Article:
I am trying to compose an HTML newsletter but when I send it it just displays as the HTML code rather than a rendered page.
    I even tried just downloading the source-code you linked to for this article and just sending that but when I send it it still comes through as just raw code.
    I’m sure I am just missing something really simple but if anyone could tell me what I’m doing wrong I would really appreciate it.


    • Steven Snell, November 10, 2012

      It sounds like you are just entering the HTML where you would normally enter text. If you are using a mailing list manager you should be able to paste HTML code as the source. For example, AWeber has a button that you click that says Paste in HTML. With a regular mail client you can’t always access the source HTML code, it depends on the mail client.

  • Adam, November 20, 2012

    Thanks for your response.
    I am trying to use Outlook. I have it set to send as html but maybe it just isn’t the best program to use.

    • Steven Snell, November 20, 2012

      I’m sorry, I’m not familiar enough with Outlook’s HTML capabilities to be able to help. In general, you’ll want a mailing list manager like AWeber or one of their competitors. We use AWeber for our newsletter and I paste in the HTML for the newsletter each week. With regular mail clients you generally don’t get the same functionality because they are not really made for sending newsletters.

  • Natalie Tuckwell, November 20, 2012

    Hi Adam, in Outlook, you need to make sure the format of your email is set to ‘html’ and not plain text. This setting is in the overall preferences for Outlook, and also in the setting for each message. It’s location varies but look for message> format> html, not Rich Text or plain text.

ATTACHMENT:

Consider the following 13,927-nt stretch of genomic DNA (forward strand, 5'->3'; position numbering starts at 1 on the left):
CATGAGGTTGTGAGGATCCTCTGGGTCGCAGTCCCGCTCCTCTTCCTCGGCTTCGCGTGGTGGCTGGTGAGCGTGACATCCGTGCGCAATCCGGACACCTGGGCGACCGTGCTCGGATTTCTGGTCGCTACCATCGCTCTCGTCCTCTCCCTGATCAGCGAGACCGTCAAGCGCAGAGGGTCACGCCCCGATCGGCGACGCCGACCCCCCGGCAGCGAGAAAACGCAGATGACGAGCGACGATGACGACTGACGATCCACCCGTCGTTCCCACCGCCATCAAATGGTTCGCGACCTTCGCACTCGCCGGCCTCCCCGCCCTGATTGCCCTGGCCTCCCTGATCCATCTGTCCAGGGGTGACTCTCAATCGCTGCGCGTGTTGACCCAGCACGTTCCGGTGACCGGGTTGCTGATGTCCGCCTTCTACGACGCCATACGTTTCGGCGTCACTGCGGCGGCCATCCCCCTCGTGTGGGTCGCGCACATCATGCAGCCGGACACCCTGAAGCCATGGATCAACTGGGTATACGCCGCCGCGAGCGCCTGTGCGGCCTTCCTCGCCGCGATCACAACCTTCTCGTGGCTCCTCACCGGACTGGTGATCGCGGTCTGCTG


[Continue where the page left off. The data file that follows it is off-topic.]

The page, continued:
Another thing you can do is view your html file in a web browser, then select all > copy and paste into a new Outlook message. Outlook 2010 will add different amounts of space between paragraphs.
    Be very wary of pale/white text on dark backgrounds/images because if you loose the background colour your text is invisible. Check out fir free templates and tutorials. And test. A bit basic is better than totally unreadable.

  • Adam, November 21, 2012

    I’ve set it to send in HTML in options and the new message window itself but still no luck. :(
    I don’t’ mind using a mailing list manager for the newsletter itself but sometimes I just want to send messages to 1 or 2 people.
    Thanks for all the help guys, I really thought this would be just a setting I was missing.

  • Nemopsy, February 22, 2013

    Thank you for this article. As I knew nothong, I feel I begin to undrestan. However, when the file is built and uploaded, how can I manage to send an email which opens by itself as soon as it is open?

    This step is missing (or I did not catch it)… :(